Paul Keating accuses government of using Afghanistan report to bury Treasury backing for superannuation | Superannuation


Paul Keating has accused the government of using the release of the bombshell report on Australian soldiers’ alleged murders in Afghanistan to hide Treasury report findings that he said backed increasing superannuation payments.

The former prime minister also dismissed suggestions that scheduled rises to the minimum contribution employers have to make to employees’ super accounts would slow a recovery from the pandemic.

Speaking to the ABC’s 7.30 program, Keating read from the Treasury’s retirement income review that was released on Friday, a day before the release of Maj Gen Justice Paul Brereton’s devastating report into the conduct of a small group within the elite Special Air Service regiment.

Keating said: “The government released the report on the day they released the Afghan revelations. The point was to not have people focus on the central finding.”

Days earlier, the government released selected excerpts from the Treasury report in a move interpreted as laying the groundwork to scrap the planned increases in the superannuation guarantee.

The Australian Taxation Office will raise the superannuation guarantee from 9.5% to 10% in July 2021. Five further 0.5% increases are scheduled each year until the rate goes up to 12% in July 2025.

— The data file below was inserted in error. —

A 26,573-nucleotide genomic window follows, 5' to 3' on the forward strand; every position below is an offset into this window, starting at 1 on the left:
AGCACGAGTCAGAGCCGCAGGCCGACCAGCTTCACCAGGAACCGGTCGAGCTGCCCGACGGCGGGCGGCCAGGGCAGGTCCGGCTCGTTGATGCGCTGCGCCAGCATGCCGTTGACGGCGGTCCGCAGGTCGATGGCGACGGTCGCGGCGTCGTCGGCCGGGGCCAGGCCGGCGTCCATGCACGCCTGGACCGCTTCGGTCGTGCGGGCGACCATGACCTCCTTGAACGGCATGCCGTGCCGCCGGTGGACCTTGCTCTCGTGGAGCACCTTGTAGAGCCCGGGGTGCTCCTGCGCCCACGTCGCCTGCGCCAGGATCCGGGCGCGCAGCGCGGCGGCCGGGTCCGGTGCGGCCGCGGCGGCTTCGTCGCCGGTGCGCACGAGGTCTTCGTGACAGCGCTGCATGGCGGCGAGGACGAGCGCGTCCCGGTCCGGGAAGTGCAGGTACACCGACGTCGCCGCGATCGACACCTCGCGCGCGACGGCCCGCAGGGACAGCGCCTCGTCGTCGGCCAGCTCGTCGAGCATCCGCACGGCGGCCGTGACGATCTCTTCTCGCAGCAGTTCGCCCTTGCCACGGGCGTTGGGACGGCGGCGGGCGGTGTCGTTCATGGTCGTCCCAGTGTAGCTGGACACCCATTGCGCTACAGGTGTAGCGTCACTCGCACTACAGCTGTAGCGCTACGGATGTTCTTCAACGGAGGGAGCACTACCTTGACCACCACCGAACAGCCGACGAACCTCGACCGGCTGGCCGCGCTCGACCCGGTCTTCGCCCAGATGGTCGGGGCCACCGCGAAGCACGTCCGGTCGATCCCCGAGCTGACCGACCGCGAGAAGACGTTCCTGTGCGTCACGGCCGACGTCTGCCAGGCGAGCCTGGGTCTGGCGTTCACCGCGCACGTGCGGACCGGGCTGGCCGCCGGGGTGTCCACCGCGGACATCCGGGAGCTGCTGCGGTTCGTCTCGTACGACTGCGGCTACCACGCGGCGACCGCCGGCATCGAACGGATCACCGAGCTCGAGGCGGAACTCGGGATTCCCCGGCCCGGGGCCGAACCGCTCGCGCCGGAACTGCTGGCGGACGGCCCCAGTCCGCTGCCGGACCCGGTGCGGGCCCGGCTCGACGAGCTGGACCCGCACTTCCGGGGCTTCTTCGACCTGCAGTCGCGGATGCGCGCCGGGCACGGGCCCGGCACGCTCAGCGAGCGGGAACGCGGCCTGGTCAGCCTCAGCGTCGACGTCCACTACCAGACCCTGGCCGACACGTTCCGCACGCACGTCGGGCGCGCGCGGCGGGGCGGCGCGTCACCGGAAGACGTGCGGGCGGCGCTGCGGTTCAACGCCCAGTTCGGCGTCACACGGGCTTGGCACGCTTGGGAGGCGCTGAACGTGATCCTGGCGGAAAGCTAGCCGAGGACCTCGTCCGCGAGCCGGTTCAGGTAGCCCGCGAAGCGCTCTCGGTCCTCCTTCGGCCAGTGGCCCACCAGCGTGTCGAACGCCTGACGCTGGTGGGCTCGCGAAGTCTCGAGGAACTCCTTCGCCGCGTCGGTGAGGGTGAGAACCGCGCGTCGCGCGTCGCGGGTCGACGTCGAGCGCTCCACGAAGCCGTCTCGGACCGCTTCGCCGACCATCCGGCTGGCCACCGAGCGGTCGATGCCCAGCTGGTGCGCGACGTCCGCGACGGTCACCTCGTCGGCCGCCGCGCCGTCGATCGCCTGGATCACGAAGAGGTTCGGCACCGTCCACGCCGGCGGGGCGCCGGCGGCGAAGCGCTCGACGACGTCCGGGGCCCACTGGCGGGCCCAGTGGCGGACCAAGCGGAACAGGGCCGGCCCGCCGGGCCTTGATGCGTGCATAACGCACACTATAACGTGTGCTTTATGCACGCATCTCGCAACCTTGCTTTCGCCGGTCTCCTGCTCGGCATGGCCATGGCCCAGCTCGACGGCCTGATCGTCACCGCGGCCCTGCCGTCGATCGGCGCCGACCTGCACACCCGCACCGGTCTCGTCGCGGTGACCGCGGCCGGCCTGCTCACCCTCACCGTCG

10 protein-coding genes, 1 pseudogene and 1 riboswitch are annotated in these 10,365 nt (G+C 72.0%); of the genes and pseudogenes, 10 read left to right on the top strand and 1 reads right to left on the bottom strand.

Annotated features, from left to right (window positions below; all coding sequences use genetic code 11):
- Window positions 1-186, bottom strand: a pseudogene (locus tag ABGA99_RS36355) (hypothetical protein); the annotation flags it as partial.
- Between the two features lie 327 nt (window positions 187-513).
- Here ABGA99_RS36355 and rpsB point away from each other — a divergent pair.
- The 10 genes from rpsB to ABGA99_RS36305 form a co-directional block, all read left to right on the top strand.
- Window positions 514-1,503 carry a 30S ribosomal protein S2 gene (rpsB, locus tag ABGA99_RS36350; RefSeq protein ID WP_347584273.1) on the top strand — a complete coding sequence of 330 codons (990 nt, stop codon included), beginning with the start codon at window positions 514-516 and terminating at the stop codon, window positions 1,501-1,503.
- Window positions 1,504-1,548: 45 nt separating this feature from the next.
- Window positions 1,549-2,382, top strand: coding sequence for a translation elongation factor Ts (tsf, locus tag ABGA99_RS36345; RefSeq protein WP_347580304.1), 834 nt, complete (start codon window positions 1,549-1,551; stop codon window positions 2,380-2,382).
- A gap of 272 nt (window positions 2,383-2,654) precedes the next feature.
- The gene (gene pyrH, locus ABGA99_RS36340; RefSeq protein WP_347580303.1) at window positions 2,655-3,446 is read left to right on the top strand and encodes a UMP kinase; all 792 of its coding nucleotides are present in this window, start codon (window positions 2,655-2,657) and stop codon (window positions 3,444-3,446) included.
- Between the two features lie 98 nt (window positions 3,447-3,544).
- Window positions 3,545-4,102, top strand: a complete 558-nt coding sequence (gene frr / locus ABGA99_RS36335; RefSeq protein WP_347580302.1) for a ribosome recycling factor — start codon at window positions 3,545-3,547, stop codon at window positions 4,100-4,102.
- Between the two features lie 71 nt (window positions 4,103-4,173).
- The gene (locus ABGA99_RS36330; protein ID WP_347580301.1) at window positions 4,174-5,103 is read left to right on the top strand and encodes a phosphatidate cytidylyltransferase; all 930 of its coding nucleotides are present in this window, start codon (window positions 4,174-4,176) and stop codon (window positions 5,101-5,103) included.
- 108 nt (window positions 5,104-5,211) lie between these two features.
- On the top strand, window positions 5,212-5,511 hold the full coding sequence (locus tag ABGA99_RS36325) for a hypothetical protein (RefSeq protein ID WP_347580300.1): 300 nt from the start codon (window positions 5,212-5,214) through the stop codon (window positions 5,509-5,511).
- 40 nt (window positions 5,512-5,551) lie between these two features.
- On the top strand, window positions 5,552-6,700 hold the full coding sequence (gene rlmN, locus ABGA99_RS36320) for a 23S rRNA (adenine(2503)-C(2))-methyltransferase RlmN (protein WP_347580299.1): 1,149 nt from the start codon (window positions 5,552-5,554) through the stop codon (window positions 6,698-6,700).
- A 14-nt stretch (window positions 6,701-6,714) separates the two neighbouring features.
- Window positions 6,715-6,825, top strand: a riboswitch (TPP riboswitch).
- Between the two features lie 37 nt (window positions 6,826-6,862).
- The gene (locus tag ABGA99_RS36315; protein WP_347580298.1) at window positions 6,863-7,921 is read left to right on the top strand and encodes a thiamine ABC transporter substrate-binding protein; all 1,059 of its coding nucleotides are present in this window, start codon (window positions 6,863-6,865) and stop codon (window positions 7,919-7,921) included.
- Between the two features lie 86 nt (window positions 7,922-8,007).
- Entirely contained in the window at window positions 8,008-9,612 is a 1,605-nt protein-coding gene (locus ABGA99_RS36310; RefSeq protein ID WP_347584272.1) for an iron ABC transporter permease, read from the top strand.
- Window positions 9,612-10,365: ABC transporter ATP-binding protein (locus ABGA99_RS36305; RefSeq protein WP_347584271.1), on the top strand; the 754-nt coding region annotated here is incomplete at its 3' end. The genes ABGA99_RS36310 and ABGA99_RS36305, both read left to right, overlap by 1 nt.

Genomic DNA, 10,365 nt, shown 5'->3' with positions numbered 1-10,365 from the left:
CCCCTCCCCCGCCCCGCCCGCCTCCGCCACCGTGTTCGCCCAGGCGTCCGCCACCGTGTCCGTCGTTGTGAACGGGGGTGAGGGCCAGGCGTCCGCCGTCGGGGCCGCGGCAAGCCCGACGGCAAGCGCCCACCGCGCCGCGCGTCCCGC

Keating said the rise from 9.5% to 10% was equal to about $8 a week for a person on an average wage.

“You are talking about small amounts,” he said. “You think that $8 is going to upset the employment equation of Australia. 0.5% is worth $8 a week … two coffees!”

Keating, a champion since the 1990s of raising the minimum amount employers had to pay employees, rubbished concerns that the scheduled rises in the superannuation guarantee would impact on wages growth or slow recovery from the pandemic.

In September Keating attacked Reserve Bank of Australia governor, Philip Lowe, who had suggested raising superannuation would hit wages growth.

Weeks earlier he slammed “little bitchy Liberals” for trying to undermine his superannuation scheme.

Keating said at the time that wages growth had been stagnant since 2012, a point he repeated on on the ABC late on Monday.

Reading from parts of the Treasury document, Keating said: “[The government] wanted the report to say super was in trouble.”